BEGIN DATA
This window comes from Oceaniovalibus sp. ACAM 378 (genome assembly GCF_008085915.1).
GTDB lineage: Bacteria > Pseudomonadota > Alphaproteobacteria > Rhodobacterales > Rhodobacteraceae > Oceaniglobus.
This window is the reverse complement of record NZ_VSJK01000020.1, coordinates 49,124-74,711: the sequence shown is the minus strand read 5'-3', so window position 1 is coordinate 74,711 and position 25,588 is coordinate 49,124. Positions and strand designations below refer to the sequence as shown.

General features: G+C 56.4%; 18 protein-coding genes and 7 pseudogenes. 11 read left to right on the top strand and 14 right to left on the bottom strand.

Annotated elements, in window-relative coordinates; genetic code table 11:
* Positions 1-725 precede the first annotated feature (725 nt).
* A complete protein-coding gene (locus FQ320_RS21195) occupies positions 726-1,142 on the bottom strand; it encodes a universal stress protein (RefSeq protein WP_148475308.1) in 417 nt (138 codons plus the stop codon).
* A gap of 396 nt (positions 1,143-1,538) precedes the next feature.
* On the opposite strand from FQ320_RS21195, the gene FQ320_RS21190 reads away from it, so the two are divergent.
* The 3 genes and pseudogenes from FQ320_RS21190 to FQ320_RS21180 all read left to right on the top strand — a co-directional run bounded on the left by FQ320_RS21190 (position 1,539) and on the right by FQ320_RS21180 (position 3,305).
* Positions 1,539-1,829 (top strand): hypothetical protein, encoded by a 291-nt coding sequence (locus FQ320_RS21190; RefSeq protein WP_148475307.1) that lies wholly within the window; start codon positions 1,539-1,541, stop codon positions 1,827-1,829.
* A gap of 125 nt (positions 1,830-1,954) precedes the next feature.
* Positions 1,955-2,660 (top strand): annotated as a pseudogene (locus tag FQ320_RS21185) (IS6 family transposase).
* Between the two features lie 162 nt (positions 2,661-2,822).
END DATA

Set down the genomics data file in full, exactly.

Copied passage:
This window comes from Oceaniovalibus sp. ACAM 378 (genome assembly GCF_008085915.1).
GTDB lineage: Bacteria > Pseudomonadota > Alphaproteobacteria > Rhodobacterales > Rhodobacteraceae > Oceaniglobus.
This window is the reverse complement of record NZ_VSJK01000020.1, coordinates 49,124-74,711: the sequence shown is the minus strand read 5'-3', so window position 1 is coordinate 74,711 and position 25,588 is coordinate 49,124. Positions and strand designations below refer to the sequence as shown.

General features: G+C 56.4%; 18 protein-coding genes and 7 pseudogenes. 11 read left to right on the top strand and 14 right to left on the bottom strand.

Annotated elements, in window-relative coordinates; genetic code table 11:
* Positions 1-725 precede the first annotated feature (725 nt).
* A complete protein-coding gene (locus FQ320_RS21195) occupies positions 726-1,142 on the bottom strand; it encodes a universal stress protein (RefSeq protein WP_148475308.1) in 417 nt (138 codons plus the stop codon).
* A gap of 396 nt (positions 1,143-1,538) precedes the next feature.
* On the opposite strand from FQ320_RS21195, the gene FQ320_RS21190 reads away from it, so the two are divergent.
* The 3 genes and pseudogenes from FQ320_RS21190 to FQ320_RS21180 all read left to right on the top strand — a co-directional run bounded on the left by FQ320_RS21190 (position 1,539) and on the right by FQ320_RS21180 (position 3,305).
* Positions 1,539-1,829 (top strand): hypothetical protein, encoded by a 291-nt coding sequence (locus FQ320_RS21190; RefSeq protein WP_148475307.1) that lies wholly within the window; start codon positions 1,539-1,541, stop codon positions 1,827-1,829.
* A gap of 125 nt (positions 1,830-1,954) precedes the next feature.
* Positions 1,955-2,660 (top strand): annotated as a pseudogene (locus tag FQ320_RS21185) (IS6 family transposase).
* Between the two features lie 162 nt (positions 2,661-2,822).